Neighbourhood shops selling essentials have stayed open during lockdown, but even they have suffered severe losses. Disrupted supply chain, extremely low footfalls, lack of movement passes and home delivery staff meant they have a long road to recovery.
Over four lakh garment factory workers in Bengaluru face uncertainty as managements are unwilling to pay their wages until the lockdown ends. Managements say they need a stimulus package from the government so as to pay wages in April.
While most workers in Karnataka now get minimum wages of Rs 11,557 per month, garment factory workers are still paid Rs 7000-8000. State government has not increased their wages as per the law, or even after a recent court order
A debate has been raging on whether outdoor ads should be permitted in Bengaluru. Can the city bear the revenue loss from hoardings? What about plastic waste from hoardings, or Bengalureans’ wish for a clear view of the city’s skyline?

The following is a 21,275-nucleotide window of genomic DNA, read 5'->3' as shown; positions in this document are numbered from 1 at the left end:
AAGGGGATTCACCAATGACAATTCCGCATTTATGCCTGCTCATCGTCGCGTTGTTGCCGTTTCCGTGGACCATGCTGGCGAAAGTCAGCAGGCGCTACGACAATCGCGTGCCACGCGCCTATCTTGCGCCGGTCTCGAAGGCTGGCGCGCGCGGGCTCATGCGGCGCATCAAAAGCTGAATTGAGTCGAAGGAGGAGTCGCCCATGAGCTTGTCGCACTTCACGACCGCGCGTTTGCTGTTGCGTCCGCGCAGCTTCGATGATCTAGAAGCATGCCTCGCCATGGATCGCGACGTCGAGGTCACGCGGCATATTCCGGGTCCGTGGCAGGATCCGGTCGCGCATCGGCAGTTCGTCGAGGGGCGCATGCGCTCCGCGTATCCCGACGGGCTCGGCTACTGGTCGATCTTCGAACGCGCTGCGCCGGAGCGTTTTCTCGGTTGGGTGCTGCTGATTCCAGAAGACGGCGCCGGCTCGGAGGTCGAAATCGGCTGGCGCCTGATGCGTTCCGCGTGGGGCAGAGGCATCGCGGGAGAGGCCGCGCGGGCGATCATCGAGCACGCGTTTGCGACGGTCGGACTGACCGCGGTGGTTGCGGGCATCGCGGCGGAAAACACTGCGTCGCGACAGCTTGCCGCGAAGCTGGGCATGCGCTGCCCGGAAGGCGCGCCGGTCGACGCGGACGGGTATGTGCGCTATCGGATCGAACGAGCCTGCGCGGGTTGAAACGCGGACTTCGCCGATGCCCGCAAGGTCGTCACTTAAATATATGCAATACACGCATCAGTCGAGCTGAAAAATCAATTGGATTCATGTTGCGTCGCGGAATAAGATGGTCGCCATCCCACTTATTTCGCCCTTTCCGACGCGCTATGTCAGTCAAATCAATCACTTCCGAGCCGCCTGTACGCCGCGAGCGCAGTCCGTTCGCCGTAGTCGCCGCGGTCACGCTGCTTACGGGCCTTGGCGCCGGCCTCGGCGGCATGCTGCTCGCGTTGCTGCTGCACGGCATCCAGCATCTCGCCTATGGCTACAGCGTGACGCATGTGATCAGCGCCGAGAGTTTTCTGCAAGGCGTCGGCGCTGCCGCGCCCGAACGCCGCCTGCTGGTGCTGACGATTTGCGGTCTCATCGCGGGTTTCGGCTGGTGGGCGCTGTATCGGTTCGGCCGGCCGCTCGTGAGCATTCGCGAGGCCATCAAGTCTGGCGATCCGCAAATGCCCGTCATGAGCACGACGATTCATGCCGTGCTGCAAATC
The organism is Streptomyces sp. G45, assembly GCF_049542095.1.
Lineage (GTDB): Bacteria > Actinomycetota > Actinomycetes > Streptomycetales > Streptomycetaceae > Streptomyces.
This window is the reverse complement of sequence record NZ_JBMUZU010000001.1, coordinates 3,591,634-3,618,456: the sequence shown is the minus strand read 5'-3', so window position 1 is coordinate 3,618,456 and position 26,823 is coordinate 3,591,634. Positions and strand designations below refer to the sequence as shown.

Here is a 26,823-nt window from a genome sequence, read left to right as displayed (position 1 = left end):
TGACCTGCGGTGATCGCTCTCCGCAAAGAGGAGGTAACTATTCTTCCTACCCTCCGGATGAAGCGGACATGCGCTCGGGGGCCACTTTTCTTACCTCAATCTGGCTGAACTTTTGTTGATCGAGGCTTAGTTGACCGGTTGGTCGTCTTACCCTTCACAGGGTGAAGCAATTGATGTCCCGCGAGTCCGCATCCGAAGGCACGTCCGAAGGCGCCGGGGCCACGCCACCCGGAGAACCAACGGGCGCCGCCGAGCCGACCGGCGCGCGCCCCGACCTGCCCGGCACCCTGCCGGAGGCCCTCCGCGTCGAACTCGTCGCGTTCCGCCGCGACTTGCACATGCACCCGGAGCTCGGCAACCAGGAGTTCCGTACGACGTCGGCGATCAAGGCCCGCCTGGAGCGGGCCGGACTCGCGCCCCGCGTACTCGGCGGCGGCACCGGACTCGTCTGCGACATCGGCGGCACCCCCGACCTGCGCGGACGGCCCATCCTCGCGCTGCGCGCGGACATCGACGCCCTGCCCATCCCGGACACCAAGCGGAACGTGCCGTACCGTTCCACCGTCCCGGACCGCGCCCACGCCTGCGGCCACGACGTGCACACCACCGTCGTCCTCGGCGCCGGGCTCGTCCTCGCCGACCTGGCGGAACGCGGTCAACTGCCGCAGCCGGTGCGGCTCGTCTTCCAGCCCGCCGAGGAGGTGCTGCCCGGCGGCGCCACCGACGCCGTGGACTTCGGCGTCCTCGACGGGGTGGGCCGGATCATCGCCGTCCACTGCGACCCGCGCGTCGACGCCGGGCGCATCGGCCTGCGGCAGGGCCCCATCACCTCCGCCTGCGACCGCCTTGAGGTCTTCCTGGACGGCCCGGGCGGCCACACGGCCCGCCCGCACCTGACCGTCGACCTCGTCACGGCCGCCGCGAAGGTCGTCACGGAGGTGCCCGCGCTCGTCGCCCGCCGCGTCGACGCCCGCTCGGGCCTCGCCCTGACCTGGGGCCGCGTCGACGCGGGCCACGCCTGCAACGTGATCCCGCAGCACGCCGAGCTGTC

Last year, BBMP Council passed draft ‘bye-laws’ that ban ad hoardings in the city. But the state government recently framed its own ‘Rules’ that allow hoardings. How do these laws differ? Once either of these laws are approved, how would it affect the city?
The High Court has upheld BBMP’s new bye-laws that ban hoardings in Bengaluru. But the state government is reluctant to accept the order. Does this mean Bengaluru will have hoardings again? And why is the state government poking its nose into BBMP’s affairs at all?
To satiate Bengaluru’s unending thirst, water has been diverted from many rivers, including those from the Western Ghats. But these projects are starving local populations of water, and destroying ecosystems
Bengaluru generates thousands of tonnes of waste everyday, but we can reduce it substantially by using recycled or repurposed products. Here is an account of some interesting recycled products that were sold at an event organised by the volunteer group Second To None, last Saturday